Comments of the World Heritage Committee
The Temple of Heaven, founded in the first half of the 15th century, is a dignified complex of fine cult buildings set in gardens and surrounded by ancient pine woods. In its overall layout and that of its individual buildings, it symbolizes the relationship between the earth and heaven, which stands at the heart of Chinese cosmogony, and also the special role played by the emperors within that relationship.
Located in the southeast of Beijing, the Temple of Heaven, first built in 1420 or the 18th year of the reign of Emperor Yongle (1736-1795) of the Ming Dynasty, and expanded or rebuilt by Ming Emperor Jiajing (1522-1566) and Qing Emperor Qianlong (1736-1795), covers a total area of 2.73 million square meters. It is the place where the emperors of the Ming (1368-1644) and Qing (1644-1911) dynasties offered sacrifices to the God of Heaven and the God of Earth. It is representative of China’s numerous sacrificial buildings, as well as being the temple complex with the most remains and the largest scale — not just in China but also in the world.
There are two circuits of enclosing walls: the outer wall, which defines the Outer Altar, and the corresponding dimensions for the inner enceinte (the Inner Altar). The area that it occupies is almost square, the two southern corners being right-angled and those on the north rounded. This symbolizes the ancient Chinese belief that heaven is round and the earth square. The Red Stairway Bridge serves as the central north-south axis for the buildings in the temple. Being 360 meters long, 28 meters wide and 2.5 meters high, it connects the southern sector, known as the Circular Mound Altar, and the northern, the Altar of the God of Grain. Inside the Circular Mound Altar, the principle buildings include the Circular Mound and the Imperial Vault of Heaven, while inside the Altar of the God of Grain there are the Hall of Prayers for Abundant Harvests, the Hall of Imperial Heaven, and the Gate of Prayers for Abundant Harvests. The Circular Mound repeats the symbolism of the walls, since the central round feature (heaven) is inside a square enclosure (the earth). It consists of three circular platforms of white marble, decreasing in diameter, surrounded by balustrades of the same material. It is the place where the emperors offered sacrifice to the Heaven, praying for rain. The Hall of Prayers for Abundant Harvests is situated inside a square walled enclosure. In form and materials it repeats the three-tiered circular structure in white marble of the Temple of Heaven. It is surmounted by the Hall itself, once again circular in plan, and with three superimposed roofs in blue glazed tiles, from which the Emperor offered up prayers for good harvests. It is supported on a massive wooden framework and its interior is richly decorated.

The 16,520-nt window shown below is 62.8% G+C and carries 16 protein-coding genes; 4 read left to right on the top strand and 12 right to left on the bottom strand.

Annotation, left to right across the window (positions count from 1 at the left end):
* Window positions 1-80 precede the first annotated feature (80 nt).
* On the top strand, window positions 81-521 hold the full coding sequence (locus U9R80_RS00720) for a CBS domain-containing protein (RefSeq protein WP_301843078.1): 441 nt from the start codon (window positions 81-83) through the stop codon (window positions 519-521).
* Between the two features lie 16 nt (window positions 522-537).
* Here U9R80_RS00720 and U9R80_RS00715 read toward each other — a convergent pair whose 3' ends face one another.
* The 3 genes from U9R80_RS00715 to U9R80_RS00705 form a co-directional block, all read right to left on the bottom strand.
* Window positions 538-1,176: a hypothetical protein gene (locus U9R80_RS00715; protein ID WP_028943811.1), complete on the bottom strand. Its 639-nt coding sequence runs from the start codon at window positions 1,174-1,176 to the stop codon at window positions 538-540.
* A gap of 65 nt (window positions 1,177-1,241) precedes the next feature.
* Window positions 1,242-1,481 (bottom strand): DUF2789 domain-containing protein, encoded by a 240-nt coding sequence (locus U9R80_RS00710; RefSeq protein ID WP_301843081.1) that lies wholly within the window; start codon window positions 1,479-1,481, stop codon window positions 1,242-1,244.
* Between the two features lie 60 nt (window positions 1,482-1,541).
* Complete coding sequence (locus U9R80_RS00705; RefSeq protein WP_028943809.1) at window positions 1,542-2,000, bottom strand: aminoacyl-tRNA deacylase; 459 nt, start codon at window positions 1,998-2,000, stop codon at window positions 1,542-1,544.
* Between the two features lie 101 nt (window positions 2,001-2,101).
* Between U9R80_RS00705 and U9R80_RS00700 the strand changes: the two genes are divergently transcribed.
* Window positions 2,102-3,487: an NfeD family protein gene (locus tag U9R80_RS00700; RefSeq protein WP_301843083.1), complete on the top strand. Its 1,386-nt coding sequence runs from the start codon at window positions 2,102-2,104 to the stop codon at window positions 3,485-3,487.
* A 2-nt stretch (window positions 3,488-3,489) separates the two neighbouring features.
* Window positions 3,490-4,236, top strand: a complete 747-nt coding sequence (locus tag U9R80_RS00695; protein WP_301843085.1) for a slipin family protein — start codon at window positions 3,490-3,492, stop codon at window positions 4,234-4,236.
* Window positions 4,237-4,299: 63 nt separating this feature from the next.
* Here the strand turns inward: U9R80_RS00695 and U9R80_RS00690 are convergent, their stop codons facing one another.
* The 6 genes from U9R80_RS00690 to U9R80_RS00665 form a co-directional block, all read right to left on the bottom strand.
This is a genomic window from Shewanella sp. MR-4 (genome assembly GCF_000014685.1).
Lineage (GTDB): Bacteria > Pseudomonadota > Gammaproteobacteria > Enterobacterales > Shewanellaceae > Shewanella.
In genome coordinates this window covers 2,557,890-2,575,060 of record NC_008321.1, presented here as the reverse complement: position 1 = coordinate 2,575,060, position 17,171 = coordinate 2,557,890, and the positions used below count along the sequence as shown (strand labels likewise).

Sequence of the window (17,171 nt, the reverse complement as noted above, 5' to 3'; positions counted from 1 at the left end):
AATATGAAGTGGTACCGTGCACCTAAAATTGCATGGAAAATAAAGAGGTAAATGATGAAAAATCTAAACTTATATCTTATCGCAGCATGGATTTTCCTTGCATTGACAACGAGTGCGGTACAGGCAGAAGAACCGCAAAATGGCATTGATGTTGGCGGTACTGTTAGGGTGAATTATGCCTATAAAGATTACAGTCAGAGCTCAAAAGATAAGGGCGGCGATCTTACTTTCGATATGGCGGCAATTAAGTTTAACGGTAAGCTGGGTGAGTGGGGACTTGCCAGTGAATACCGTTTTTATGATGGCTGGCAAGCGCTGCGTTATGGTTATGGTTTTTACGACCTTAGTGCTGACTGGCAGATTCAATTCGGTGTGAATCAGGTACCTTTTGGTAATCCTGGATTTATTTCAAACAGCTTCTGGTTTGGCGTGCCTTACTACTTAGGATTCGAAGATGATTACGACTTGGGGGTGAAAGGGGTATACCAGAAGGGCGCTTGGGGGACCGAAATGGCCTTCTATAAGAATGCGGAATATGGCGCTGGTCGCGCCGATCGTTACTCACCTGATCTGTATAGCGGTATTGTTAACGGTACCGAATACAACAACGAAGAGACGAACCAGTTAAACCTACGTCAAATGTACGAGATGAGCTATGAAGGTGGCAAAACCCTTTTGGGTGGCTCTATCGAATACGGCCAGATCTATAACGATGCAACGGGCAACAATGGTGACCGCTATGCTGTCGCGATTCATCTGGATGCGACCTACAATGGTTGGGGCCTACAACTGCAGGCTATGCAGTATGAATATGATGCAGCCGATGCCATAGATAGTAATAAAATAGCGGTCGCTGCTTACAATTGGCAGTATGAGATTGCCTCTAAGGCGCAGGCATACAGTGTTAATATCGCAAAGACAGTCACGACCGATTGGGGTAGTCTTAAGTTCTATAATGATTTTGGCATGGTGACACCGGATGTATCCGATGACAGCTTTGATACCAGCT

The entire enceinte is surrounded by remains of the ancient pine forest, which has been carefully maintained and where there have been new plantings to complete the symbolic link between humankind and nature.
In downtown areas, tourists can take public bus Nos. 6, 34, 35 or 106 and get off by the North Gate of the Temple of Heaven or take public bus Nos. 120 or 122 and get off by the South Gate or take public bus No. 729 and get off by the West Gate or public bus No. 43 to the East Gate.
Opposite the East Gate of the Temple of Heaven is the well-known Hongqiao Market, which mainly sells pearls, bags, boxes and watches. The Yuanlong Silk Commericial Building, opposite the North Gate of the Temple of Heaven, principally offers silk products. Both are good places for tourists to browse and purchase souvenirs.
Admission: 10 yuan in low season and 15 yuan in busy season.
Opening Hours: 06:00-21:00 (08:00-19:30 for main scenic spots)